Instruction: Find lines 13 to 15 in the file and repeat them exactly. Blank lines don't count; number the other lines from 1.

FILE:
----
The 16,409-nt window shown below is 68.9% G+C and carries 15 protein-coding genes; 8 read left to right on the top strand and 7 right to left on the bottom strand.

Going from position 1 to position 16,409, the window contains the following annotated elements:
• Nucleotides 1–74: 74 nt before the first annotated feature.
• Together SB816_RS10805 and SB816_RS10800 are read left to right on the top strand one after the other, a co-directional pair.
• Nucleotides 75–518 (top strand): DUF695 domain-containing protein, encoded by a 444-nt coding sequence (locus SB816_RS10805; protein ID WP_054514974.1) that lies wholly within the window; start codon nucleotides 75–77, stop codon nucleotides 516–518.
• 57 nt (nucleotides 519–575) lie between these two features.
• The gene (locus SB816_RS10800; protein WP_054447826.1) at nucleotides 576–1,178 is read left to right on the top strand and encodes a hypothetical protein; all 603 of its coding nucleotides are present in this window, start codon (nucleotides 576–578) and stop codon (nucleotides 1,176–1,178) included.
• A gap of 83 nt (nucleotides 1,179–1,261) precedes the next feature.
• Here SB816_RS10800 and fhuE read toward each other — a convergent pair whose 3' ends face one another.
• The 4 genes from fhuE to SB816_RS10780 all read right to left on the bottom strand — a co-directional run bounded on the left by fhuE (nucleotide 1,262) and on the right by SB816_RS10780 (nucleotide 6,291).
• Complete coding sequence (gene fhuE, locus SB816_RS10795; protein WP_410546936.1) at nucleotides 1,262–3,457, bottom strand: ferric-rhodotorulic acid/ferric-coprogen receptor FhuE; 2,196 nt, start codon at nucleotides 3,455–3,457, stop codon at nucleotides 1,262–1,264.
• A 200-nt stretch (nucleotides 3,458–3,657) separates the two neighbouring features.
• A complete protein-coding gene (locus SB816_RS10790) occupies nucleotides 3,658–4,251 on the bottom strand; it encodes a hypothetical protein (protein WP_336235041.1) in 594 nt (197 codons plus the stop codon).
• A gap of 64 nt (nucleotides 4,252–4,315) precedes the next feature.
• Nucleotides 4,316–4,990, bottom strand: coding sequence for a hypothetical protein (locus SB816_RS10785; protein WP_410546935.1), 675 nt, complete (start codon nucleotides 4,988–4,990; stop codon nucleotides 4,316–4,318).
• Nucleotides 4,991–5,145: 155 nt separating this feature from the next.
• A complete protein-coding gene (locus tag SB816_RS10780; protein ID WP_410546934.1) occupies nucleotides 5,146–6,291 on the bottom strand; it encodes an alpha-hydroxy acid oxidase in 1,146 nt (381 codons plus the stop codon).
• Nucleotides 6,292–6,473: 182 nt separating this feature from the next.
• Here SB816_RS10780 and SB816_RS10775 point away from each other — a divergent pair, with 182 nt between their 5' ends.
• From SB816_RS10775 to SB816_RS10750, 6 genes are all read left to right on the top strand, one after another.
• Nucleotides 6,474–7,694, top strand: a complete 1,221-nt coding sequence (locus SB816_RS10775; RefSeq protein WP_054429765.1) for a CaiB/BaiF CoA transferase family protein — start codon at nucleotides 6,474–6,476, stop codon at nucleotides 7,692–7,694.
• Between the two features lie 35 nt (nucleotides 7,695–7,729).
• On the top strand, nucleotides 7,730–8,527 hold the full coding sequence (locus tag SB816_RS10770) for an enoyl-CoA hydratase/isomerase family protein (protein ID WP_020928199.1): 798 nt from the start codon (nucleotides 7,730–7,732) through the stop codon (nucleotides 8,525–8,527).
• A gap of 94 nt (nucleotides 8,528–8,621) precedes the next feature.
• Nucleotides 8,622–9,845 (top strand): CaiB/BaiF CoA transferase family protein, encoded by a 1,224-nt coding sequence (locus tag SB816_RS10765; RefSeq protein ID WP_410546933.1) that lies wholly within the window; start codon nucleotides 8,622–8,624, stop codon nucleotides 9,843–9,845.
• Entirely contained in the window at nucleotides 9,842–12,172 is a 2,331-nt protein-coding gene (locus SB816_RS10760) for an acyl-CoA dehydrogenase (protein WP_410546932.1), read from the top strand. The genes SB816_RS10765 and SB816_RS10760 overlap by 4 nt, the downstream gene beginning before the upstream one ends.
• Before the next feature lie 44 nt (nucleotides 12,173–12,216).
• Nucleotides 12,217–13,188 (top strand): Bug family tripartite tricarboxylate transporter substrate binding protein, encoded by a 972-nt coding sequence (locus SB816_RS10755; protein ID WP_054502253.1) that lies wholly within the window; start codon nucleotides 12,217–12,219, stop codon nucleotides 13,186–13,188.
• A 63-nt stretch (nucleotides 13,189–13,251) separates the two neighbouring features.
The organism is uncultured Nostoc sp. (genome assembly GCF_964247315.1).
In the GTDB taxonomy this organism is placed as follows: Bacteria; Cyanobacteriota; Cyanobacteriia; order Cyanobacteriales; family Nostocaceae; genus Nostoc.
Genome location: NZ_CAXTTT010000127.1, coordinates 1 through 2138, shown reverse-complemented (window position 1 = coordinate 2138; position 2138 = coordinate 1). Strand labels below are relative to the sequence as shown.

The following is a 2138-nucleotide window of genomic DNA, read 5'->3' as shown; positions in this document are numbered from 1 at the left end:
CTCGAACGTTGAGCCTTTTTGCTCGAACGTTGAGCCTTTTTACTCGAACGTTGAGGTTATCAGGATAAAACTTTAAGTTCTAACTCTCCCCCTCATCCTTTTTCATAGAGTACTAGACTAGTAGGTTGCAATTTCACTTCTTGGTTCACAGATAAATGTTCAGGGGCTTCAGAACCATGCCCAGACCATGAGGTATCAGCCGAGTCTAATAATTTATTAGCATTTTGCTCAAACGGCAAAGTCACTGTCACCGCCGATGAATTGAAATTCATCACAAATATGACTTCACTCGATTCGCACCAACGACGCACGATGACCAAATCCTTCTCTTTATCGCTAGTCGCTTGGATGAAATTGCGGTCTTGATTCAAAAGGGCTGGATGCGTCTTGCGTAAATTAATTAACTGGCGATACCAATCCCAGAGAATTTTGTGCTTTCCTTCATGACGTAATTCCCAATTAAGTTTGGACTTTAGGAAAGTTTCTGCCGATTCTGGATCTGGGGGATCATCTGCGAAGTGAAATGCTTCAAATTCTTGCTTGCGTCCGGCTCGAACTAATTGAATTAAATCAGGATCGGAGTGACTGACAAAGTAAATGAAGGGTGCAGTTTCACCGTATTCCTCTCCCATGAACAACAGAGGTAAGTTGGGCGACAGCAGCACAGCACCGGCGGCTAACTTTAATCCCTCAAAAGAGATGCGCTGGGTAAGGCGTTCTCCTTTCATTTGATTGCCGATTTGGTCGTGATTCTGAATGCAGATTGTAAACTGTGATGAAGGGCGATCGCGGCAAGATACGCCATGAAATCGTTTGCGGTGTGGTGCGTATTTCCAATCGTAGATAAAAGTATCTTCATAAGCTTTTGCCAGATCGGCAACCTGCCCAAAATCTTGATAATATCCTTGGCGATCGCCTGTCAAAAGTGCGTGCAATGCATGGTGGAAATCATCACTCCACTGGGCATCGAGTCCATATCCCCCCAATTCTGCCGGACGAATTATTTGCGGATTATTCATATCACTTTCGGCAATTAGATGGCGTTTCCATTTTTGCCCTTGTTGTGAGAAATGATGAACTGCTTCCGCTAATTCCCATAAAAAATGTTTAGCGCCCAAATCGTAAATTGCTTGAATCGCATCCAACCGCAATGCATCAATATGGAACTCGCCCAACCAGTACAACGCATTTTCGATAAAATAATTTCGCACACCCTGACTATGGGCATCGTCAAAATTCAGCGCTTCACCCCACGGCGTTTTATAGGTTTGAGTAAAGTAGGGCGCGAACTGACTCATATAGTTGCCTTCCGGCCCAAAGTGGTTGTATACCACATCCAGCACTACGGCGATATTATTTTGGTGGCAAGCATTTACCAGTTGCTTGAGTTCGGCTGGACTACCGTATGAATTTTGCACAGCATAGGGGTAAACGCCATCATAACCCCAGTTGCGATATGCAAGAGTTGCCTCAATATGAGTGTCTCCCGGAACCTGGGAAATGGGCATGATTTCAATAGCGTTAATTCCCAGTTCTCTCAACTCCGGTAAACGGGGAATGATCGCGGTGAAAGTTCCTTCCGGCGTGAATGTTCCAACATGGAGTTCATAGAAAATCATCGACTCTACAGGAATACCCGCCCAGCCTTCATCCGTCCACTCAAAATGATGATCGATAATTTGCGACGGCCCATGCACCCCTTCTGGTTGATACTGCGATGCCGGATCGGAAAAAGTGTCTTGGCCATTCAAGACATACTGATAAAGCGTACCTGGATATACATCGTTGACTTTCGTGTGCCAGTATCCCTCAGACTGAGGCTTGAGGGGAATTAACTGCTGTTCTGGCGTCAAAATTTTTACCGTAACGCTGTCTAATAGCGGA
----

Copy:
• A complete protein-coding gene (locus SB816_RS10790) occupies nucleotides 3,658–4,251 on the bottom strand; it encodes a hypothetical protein (protein WP_336235041.1) in 594 nt (197 codons plus the stop codon).
• A gap of 64 nt (nucleotides 4,252–4,315) precedes the next feature.
• Nucleotides 4,316–4,990, bottom strand: coding sequence for a hypothetical protein (locus SB816_RS10785; protein WP_410546935.1), 675 nt, complete (start codon nucleotides 4,988–4,990; stop codon nucleotides 4,316–4,318).